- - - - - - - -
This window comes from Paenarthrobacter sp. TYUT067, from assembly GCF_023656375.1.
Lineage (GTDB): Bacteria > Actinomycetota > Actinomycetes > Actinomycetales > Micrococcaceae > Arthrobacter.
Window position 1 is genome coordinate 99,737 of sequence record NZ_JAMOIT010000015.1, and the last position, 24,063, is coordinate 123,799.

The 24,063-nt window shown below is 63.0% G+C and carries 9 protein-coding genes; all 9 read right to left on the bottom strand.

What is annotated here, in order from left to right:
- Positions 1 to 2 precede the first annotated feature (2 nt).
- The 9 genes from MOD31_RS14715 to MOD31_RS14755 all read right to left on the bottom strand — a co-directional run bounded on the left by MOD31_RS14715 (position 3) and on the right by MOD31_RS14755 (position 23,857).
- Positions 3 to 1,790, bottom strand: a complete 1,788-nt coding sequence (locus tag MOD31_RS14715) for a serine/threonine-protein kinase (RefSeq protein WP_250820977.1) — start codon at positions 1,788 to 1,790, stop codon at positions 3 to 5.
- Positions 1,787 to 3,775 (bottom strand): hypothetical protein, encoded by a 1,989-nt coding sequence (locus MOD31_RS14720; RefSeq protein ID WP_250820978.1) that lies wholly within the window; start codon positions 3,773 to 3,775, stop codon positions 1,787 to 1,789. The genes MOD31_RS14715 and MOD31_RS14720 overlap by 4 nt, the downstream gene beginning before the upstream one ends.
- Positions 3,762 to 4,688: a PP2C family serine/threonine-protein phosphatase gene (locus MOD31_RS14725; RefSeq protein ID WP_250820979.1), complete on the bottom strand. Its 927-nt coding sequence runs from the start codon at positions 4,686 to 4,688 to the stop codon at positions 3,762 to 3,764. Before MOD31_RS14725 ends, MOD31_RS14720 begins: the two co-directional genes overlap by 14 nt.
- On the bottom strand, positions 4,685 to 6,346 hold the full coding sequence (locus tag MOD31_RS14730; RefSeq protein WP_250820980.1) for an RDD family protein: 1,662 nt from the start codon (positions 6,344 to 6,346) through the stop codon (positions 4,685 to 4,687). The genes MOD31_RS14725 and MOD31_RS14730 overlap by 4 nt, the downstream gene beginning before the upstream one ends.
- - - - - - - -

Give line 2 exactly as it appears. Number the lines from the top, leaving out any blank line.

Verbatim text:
Lineage (GTDB): Bacteria > Actinomycetota > Actinomycetes > Actinomycetales > Micrococcaceae > Arthrobacter.